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By Fos, the Rat
Every August, I look forward to taking over Mr. Jim's column and providing the insights of the Pulp Rats. This year we've done things a little differently, but here we are, already, at the end of the month. I hope you have enjoyed these interviews as much as I have enjoyed doing them. Let's see what Mr. Jim has to tell us today.
Fos: Well, Mr. Jim, your stories have been very interesting and contained several important lessons. What do you have to wrap up the month?
Mr. Jim: We might call this the case of the language barrier.
Mr. Jim: You will recall last week that the corporation tried to sell the mill out from under us when we got it running well.
Mr. Jim: When the sales process started, I got myself in gear and left. Did not see any reason to hang around.
Fos: Where did you go?
Mr. Jim: I went to a well-known international engineering firm that wanted to establish a business in North America.
Fos: How did that work out?
Mr. Jim: I jumped at the chance. By now, CAD was well established, and as the executive in charge of the office, I thought it was time to build an engineering office without drafting boards. All CAD stations.
Now, these were still very expensive, about $20,000 per station. I put together an organization chart for all the departments and put together a budget for the equipment. It was about $2 million, and this was thirty years ago.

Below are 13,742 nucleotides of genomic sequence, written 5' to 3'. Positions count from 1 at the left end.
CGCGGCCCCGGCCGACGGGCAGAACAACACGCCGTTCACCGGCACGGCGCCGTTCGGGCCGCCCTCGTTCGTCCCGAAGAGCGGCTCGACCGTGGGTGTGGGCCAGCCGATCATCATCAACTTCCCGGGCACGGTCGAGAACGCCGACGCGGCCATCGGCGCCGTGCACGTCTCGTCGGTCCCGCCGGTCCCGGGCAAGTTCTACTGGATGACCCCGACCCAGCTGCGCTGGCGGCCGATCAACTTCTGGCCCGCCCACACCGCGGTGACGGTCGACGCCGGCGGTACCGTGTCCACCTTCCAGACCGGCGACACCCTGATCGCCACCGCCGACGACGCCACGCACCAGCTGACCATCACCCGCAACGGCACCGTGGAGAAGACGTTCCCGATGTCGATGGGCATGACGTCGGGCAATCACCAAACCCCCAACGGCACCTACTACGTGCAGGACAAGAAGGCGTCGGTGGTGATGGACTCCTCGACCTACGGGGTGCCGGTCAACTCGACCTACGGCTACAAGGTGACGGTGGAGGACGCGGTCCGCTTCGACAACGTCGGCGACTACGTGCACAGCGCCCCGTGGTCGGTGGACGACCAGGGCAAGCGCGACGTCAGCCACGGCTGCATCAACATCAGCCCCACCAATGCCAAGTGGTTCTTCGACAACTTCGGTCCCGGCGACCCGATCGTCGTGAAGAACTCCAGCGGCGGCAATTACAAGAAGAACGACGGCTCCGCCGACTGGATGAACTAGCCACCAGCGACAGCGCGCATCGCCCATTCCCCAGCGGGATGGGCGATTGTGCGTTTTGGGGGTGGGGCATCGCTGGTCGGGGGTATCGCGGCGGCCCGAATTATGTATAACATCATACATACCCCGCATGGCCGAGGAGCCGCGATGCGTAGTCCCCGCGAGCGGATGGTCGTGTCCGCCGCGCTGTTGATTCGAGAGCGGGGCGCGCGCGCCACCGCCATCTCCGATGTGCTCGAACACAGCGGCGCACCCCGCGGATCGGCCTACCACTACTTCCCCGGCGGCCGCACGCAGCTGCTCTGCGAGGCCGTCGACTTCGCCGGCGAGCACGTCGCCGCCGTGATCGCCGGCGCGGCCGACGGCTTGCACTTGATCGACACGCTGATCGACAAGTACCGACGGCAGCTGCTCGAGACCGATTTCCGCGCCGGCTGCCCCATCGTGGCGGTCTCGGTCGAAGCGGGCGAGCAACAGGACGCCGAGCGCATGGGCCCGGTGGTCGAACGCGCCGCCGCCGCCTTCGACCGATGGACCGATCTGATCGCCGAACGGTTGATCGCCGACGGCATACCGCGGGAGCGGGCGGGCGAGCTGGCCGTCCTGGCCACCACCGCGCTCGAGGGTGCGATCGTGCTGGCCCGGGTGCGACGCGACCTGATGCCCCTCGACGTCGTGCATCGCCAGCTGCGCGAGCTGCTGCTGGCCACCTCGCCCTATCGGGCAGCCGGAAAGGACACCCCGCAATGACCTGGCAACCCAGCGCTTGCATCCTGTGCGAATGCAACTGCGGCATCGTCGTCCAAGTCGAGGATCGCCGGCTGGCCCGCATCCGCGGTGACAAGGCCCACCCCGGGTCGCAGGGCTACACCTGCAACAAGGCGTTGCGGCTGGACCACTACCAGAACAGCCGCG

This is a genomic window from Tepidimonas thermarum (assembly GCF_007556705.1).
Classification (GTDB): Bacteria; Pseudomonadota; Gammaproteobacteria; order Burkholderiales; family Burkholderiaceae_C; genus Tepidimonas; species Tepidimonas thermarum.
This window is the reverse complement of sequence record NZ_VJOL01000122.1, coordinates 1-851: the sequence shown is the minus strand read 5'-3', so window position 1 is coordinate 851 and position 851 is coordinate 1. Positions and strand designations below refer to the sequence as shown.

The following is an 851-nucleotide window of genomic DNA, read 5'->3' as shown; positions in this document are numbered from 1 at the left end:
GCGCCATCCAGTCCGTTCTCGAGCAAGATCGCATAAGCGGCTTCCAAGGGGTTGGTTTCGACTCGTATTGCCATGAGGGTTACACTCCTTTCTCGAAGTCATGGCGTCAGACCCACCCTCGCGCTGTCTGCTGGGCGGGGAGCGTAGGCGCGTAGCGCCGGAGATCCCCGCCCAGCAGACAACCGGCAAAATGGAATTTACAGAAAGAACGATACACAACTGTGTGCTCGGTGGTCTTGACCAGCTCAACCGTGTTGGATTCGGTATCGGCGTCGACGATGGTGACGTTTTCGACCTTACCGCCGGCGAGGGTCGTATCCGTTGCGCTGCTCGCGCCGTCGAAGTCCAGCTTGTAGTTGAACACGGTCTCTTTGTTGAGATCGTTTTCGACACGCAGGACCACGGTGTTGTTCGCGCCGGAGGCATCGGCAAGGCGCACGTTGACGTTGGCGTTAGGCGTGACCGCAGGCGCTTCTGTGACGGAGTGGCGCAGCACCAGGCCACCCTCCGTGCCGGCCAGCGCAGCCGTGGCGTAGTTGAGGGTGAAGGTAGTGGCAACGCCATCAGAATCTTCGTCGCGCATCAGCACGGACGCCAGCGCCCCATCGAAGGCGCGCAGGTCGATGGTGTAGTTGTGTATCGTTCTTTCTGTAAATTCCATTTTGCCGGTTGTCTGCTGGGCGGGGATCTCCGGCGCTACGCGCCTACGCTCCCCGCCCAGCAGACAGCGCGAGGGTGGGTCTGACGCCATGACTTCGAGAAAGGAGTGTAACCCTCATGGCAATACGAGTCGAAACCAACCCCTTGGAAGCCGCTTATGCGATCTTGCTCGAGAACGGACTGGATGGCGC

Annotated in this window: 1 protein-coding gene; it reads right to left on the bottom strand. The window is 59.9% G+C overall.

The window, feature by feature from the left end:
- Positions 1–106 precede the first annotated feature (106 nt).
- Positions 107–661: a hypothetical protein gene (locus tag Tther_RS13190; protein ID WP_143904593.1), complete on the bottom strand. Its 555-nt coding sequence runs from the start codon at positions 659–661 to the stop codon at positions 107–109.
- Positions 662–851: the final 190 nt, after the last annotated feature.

Fos: I'll bet there was a lot of justification work to get that approved.
Mr. Jim: Actually, no. I went to my resident boss, who was an expat from the home office resident in our office and showed him the figures. He told me to order the equipment.
Fos: What did you do?
Mr. Jim: I was stunned. I asked him if there was any paperwork, any justification we had to prepare. He said no, just go ahead. So, I ordered all of it.
Fos: Then what happened?
Mr. Jim: Well, we got the office put together as I envisioned it. Easiest thing I ever did.
Fos: Something tells me this is not the whole story.
Mr. Jim: We even had success in hiring the people and getting the work to run the office--grew that office to over 100 personnel in less than two years. However, there was a "but."
Mr. Jim: We placed that order for all the CAD equipment in the spring of a certain year. The way my expat boss treated me you would think I was his son...up until when he went home for his six-week vacation starting in mid-June.
Fos: Sounds good so far.
Mr. Jim: When he came back that August, I could do nothing right. No matter what I did, it was wrong. Reflecting on all this much later, I decided when he got back to the home office, he got in trouble for buying $2 million worth of equipment without getting approval. I strongly suspect that he blamed me, the one who did not speak or read the home language.
Fos: Mr. Jim, I want to thank you for sharing these stories this month. What amazing stories they are.
Mr. Jim: Oh, I have a lot more, some which still cannot be told. But these are old enough that most of the players are gone now. And, you know, I wouldn't trade any of these, and the unspoken stories, for anything. It has been a great ride. Hope I have another twenty years left. I am having so much fun.
Other interesting stories: